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The Latest: New DOJ Antitrust Division Policy Makes Compliance Programs More Critical than Ever

What Happened:

  • Last week, the Antitrust Division reported that it has changed its Justice Manual to state that it will consider antitrust compliance at the charging stage in criminal antitrust investigations, instead of waiting for plea negotiation or the sentencing stage.
  • Previously, the Antitrust Division had granted leniency only to the first whistleblower to come completely clean. Under the Antitrust Division’s policy reversal, this is no longer the only way to gain credit with the Antitrust Division, and the Antitrust Division will now consider if the Company has “robust” compliance programs when determining whether to bring charges.
  • With the announcement this past Thursday, the Antitrust Division published a guidance document that focuses on evaluating compliance programs in criminal antitrust investigations. This is the first time the Antitrust Division has published guidance on evaluating compliance programs in the context of criminal antitrust violations, and companies can now use this document to determine whether their compliance programs are in line with the Antitrust Division’s standards.
  • The Antitrust Division lists certain factors that Antitrust Division prosecutors should consider when evaluating the effectiveness of an antitrust compliance program. These are:
    1. The design and comprehensiveness of the program
    2. The culture of compliance within the company
    3. Responsibility for, and resources dedicated to, antitrust compliance
    4. Antitrust risk assessment techniques
    5. Compliance training and communication to employees
    6. Monitoring and auditing techniques, including continued review, evaluation and revision of the antitrust compliance program
    7. Reporting mechanisms
    8. Compliance incentives and discipline
    9. Remediation methods
  • In general, when analyzing a program, the Antitrust Division will ask whether the compliance program is well designed, whether it is being applied earnestly and in good faith, and whether it works.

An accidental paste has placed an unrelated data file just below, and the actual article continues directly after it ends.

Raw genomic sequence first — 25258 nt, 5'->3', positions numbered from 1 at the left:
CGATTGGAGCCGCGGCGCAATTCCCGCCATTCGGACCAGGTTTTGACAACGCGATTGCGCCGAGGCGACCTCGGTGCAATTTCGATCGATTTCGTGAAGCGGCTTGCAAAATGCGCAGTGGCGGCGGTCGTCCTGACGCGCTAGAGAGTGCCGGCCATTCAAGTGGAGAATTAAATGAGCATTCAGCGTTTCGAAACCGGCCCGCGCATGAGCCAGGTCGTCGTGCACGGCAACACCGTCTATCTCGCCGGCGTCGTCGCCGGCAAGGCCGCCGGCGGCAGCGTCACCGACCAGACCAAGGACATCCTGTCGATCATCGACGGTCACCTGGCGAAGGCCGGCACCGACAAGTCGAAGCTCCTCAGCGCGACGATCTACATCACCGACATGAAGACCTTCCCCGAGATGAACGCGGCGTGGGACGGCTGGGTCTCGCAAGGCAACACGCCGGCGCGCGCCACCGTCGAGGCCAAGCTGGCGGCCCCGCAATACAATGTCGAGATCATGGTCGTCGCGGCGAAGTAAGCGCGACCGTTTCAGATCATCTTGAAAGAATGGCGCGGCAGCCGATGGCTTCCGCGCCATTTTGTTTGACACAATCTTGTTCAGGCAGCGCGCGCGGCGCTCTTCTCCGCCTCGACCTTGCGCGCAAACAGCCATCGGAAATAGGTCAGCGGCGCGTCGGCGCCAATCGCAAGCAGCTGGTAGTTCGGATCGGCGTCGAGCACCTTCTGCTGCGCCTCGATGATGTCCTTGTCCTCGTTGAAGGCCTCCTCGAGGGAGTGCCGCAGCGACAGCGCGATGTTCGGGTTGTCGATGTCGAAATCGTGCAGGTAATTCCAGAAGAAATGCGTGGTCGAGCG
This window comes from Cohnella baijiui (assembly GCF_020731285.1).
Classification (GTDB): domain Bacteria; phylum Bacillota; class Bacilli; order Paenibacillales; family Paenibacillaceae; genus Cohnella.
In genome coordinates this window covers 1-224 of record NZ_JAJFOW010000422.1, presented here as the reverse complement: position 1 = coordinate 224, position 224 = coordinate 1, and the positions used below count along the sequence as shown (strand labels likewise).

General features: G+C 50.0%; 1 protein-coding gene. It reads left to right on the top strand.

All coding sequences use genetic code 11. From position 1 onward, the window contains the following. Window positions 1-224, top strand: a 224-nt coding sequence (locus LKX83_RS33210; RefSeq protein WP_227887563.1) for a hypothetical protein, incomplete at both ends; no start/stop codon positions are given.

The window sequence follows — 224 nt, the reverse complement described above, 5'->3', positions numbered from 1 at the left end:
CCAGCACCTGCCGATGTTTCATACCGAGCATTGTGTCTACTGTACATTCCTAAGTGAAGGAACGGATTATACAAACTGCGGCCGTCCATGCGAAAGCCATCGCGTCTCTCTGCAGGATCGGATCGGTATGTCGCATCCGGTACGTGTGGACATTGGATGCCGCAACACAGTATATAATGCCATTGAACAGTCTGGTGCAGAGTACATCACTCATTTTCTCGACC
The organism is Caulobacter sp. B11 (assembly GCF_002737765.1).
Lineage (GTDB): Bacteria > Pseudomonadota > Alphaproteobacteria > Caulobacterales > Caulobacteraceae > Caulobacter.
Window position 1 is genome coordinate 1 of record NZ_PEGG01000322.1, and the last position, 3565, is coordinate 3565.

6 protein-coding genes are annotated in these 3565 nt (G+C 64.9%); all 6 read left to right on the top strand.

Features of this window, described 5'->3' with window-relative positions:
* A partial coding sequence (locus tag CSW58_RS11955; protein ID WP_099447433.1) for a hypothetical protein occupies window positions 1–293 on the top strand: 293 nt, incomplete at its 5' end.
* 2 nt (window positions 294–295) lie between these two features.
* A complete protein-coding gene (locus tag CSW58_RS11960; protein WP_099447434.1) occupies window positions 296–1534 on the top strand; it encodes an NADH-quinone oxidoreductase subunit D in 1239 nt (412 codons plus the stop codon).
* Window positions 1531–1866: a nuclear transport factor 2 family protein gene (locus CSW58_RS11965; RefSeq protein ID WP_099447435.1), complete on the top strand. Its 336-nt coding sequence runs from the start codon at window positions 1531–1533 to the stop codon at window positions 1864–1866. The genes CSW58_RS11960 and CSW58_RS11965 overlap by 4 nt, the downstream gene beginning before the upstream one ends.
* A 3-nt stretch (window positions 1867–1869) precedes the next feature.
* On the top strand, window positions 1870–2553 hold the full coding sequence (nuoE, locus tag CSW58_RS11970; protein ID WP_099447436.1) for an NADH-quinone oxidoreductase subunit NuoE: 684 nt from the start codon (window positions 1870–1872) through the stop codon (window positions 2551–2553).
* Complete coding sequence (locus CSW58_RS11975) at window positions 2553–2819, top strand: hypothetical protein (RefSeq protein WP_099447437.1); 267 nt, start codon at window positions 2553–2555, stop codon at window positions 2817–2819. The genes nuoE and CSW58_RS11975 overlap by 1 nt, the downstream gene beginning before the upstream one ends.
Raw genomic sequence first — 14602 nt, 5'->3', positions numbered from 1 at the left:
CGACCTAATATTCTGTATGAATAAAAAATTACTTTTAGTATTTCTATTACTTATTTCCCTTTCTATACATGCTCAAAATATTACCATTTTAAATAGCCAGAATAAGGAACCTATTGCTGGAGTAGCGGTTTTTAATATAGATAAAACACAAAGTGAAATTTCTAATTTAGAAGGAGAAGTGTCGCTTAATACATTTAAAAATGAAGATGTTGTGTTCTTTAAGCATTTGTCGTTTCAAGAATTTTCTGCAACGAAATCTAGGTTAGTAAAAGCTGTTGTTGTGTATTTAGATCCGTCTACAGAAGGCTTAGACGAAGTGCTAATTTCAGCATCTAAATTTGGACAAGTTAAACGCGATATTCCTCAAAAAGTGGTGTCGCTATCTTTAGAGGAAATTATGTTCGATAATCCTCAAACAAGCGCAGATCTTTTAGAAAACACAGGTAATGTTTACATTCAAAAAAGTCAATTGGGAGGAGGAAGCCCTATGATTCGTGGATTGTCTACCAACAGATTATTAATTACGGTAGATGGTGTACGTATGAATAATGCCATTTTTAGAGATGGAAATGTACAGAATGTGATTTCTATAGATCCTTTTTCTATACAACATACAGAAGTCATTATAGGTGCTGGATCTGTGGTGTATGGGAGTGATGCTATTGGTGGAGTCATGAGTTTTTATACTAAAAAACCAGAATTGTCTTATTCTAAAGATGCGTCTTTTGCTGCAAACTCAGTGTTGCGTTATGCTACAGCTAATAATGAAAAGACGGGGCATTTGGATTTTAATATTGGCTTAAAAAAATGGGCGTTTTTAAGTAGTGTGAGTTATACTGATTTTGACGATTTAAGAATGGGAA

• Finally, the Antitrust Division also revised sections of its Manual on the processes for recommending indictments, plea agreements and selecting compliance monitors.


THE LATEST: FTC to Look Closely at Competition between Biologics and Biosimilars and Patent Protection Strategies of Branded Manufacturers


On July 18, 2018, US Food and Drug Administration (FDA) Commissioner Scott Gottlieb delivered a speech at The Brookings Institution in Washington, DC, discussing how to bolster competition from biosimilars while maintaining innovation.

The Commissioner noted the absence of true competition among biologics from biosimilar products in the United States, similarly to what the country experienced 30 years ago with respect to generics. The Commissioner said that this situation is caused, in part, by what he views as anticompetitive practices implemented by branded manufacturers, such as:

  • Rebating schemes in which drug manufacturers bundle discounts to health insurers and employers across different pharmaceutical products;
  • Multi-year contracts granting important rebates to payors, often entered into right before the entry of a biosimilar on the market;
  • Volume-based rebates;
  • Tying rebates, i.e., when rebates are offered if a product is bought together with a biologic;
  • Patent thickets, i.e., when branded manufacturers’ own dense portfolios of overlapping intellectual property rights cover biologics; and
  • Bundling biologics with other products, i.e., when a product is sold together with a biologic.


FTC Comment: Minnesota Law Requiring Public Disclosure of Health Care Contract Data Increases Risk of Anticompetitive Behavior

On June 29, 2015, the Federal Trade Commission (FTC) responded to a request for comment from two Minnesota state legislators concerning recently enacted amendments to the Minnesota Government Data Practices Act (MGDPA). Under the amendments, the MGDPA would be expanded to cover all data collected by health maintenance organizations, health plans, and other health services vendors that contract with the state to provide health care services to Minnesota residents. In practice, this means that the confidential terms and conditions of health plans’ contracts with health care providers could be subject to public disclosure.